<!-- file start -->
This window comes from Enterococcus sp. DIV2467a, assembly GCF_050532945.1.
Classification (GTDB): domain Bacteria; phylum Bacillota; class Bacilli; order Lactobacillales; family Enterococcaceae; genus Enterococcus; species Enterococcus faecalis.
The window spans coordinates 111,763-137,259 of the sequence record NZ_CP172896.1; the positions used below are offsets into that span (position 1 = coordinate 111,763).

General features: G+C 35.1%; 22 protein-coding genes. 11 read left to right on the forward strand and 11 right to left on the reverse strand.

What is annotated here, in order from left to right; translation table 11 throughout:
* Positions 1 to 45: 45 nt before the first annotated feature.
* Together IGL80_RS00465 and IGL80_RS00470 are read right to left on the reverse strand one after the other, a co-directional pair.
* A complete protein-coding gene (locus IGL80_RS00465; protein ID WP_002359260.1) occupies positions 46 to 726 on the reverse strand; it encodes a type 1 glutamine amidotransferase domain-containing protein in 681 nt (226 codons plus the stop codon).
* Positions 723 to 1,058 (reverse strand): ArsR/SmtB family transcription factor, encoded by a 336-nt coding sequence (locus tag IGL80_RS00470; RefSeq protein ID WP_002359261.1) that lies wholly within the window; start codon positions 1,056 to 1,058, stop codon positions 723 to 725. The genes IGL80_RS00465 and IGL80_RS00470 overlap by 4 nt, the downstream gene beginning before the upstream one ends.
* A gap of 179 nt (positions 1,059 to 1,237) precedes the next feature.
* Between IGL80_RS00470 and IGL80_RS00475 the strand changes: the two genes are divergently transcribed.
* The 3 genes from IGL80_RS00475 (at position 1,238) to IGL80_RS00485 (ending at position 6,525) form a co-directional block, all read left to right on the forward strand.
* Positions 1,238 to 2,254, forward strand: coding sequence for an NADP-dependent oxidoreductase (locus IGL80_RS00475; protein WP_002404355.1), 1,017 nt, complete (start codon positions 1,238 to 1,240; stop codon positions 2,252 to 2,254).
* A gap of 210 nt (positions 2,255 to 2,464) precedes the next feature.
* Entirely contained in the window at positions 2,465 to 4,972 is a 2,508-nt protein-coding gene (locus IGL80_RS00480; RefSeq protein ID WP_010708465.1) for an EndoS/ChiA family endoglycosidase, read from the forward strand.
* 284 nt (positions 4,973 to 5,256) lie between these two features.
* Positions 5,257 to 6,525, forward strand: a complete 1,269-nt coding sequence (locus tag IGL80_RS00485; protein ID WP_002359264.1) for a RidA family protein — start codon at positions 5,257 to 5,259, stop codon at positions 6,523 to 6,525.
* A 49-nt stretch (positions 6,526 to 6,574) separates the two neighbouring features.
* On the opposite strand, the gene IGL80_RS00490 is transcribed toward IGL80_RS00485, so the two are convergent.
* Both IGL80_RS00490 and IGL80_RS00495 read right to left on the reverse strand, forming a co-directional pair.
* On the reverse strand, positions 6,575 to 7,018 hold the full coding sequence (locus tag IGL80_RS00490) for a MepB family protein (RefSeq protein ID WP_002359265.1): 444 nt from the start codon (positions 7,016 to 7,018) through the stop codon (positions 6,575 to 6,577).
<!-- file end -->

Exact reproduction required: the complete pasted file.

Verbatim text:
This window comes from Enterococcus sp. DIV2467a, assembly GCF_050532945.1.
Classification (GTDB): domain Bacteria; phylum Bacillota; class Bacilli; order Lactobacillales; family Enterococcaceae; genus Enterococcus; species Enterococcus faecalis.
The window spans coordinates 111,763-137,259 of the sequence record NZ_CP172896.1; the positions used below are offsets into that span (position 1 = coordinate 111,763).

General features: G+C 35.1%; 22 protein-coding genes. 11 read left to right on the forward strand and 11 right to left on the reverse strand.

What is annotated here, in order from left to right; translation table 11 throughout:
* Positions 1 to 45: 45 nt before the first annotated feature.
* Together IGL80_RS00465 and IGL80_RS00470 are read right to left on the reverse strand one after the other, a co-directional pair.
* A complete protein-coding gene (locus IGL80_RS00465; protein ID WP_002359260.1) occupies positions 46 to 726 on the reverse strand; it encodes a type 1 glutamine amidotransferase domain-containing protein in 681 nt (226 codons plus the stop codon).
* Positions 723 to 1,058 (reverse strand): ArsR/SmtB family transcription factor, encoded by a 336-nt coding sequence (locus tag IGL80_RS00470; RefSeq protein ID WP_002359261.1) that lies wholly within the window; start codon positions 1,056 to 1,058, stop codon positions 723 to 725. The genes IGL80_RS00465 and IGL80_RS00470 overlap by 4 nt, the downstream gene beginning before the upstream one ends.
* A gap of 179 nt (positions 1,059 to 1,237) precedes the next feature.
* Between IGL80_RS00470 and IGL80_RS00475 the strand changes: the two genes are divergently transcribed.
* The 3 genes from IGL80_RS00475 (at position 1,238) to IGL80_RS00485 (ending at position 6,525) form a co-directional block, all read left to right on the forward strand.
* Positions 1,238 to 2,254, forward strand: coding sequence for an NADP-dependent oxidoreductase (locus IGL80_RS00475; protein WP_002404355.1), 1,017 nt, complete (start codon positions 1,238 to 1,240; stop codon positions 2,252 to 2,254).
* A gap of 210 nt (positions 2,255 to 2,464) precedes the next feature.
* Entirely contained in the window at positions 2,465 to 4,972 is a 2,508-nt protein-coding gene (locus IGL80_RS00480; RefSeq protein ID WP_010708465.1) for an EndoS/ChiA family endoglycosidase, read from the forward strand.
* 284 nt (positions 4,973 to 5,256) lie between these two features.
* Positions 5,257 to 6,525, forward strand: a complete 1,269-nt coding sequence (locus tag IGL80_RS00485; protein ID WP_002359264.1) for a RidA family protein — start codon at positions 5,257 to 5,259, stop codon at positions 6,523 to 6,525.
* A 49-nt stretch (positions 6,526 to 6,574) separates the two neighbouring features.
* On the opposite strand, the gene IGL80_RS00490 is transcribed toward IGL80_RS00485, so the two are convergent.
* Both IGL80_RS00490 and IGL80_RS00495 read right to left on the reverse strand, forming a co-directional pair.
* On the reverse strand, positions 6,575 to 7,018 hold the full coding sequence (locus tag IGL80_RS00490) for a MepB family protein (RefSeq protein ID WP_002359265.1): 444 nt from the start codon (positions 7,016 to 7,018) through the stop codon (positions 6,575 to 6,577).